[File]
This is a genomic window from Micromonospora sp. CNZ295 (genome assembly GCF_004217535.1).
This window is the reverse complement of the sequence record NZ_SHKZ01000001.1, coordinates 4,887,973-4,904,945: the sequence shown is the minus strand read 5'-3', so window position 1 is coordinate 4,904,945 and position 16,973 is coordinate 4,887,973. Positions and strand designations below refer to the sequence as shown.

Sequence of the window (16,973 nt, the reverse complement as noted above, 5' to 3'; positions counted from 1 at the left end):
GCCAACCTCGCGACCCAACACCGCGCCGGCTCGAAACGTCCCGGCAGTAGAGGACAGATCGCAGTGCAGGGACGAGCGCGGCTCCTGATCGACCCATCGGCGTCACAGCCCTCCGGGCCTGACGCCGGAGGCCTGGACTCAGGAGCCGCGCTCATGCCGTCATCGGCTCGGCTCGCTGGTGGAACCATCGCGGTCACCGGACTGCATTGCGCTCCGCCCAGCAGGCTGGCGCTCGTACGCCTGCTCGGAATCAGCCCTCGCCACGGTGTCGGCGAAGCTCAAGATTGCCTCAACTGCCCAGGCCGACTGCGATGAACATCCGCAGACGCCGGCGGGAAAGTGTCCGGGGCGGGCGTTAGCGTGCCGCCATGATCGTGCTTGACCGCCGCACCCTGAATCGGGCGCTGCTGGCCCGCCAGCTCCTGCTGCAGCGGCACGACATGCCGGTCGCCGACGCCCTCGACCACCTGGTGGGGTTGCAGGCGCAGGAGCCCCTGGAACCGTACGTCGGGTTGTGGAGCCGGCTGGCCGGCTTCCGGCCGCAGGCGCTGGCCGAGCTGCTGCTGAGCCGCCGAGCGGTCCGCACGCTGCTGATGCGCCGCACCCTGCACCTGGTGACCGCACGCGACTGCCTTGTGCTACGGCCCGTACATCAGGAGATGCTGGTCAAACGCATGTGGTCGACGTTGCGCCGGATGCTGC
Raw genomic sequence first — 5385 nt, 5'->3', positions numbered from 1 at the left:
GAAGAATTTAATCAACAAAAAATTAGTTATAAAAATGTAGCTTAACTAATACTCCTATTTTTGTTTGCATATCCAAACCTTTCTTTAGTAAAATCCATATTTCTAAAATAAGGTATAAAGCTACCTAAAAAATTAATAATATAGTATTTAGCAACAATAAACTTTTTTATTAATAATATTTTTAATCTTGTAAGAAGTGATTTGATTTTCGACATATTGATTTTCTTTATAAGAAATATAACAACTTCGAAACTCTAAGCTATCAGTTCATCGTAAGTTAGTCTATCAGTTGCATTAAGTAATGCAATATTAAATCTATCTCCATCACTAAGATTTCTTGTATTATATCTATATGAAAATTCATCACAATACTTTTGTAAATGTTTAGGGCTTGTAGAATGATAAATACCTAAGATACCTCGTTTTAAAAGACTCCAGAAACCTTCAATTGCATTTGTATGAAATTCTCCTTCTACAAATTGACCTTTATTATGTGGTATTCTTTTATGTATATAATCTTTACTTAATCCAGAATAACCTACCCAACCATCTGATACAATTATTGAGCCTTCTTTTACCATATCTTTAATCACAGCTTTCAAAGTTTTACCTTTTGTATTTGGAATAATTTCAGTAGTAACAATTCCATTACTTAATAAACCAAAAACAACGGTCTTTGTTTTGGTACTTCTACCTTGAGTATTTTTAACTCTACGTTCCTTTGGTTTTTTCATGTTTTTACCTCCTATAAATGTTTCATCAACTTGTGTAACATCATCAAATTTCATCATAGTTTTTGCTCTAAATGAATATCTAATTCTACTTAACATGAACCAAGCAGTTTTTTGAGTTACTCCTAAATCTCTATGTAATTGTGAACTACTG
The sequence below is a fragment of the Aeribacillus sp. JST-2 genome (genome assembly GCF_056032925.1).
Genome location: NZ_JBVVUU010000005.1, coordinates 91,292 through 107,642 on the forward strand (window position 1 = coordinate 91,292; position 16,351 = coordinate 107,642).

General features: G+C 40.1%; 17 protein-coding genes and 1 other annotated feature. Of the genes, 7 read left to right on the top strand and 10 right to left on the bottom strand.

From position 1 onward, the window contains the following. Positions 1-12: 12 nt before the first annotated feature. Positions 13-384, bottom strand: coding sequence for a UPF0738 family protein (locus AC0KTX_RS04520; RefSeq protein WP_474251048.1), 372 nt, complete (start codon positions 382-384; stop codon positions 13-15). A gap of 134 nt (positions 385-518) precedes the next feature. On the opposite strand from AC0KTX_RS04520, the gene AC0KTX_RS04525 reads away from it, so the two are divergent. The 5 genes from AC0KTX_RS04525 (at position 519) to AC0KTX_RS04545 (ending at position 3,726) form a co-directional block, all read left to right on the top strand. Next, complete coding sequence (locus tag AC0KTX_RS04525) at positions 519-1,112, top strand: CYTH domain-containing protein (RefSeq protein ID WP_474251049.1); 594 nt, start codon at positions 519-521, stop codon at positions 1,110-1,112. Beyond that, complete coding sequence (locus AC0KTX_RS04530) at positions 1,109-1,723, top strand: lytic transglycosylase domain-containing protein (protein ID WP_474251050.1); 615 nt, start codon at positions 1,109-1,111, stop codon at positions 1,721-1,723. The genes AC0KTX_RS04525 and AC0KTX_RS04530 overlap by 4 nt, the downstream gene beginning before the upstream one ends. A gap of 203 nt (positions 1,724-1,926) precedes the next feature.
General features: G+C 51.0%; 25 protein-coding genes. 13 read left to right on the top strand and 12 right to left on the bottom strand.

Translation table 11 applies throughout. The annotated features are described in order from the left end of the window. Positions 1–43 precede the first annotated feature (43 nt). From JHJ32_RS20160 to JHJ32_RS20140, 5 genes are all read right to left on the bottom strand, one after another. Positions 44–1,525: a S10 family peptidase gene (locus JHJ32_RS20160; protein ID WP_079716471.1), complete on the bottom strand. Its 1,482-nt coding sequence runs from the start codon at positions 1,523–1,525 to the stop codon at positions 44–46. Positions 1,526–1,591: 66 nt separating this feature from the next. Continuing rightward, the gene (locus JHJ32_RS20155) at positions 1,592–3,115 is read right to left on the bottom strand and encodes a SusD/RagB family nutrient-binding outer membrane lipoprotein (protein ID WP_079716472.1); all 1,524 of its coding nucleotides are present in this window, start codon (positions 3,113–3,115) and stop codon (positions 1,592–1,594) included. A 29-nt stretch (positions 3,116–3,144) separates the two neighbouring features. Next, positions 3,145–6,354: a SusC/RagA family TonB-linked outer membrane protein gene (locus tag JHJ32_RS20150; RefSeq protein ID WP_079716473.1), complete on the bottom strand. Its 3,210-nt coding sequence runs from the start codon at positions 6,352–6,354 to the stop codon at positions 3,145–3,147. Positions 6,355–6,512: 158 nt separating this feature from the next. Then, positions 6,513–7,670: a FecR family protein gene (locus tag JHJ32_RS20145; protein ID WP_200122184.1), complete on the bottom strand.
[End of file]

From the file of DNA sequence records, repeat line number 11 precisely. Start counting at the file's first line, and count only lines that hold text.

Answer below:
General features: G+C 51.0%; 25 protein-coding genes. 13 read left to right on the top strand and 12 right to left on the bottom strand.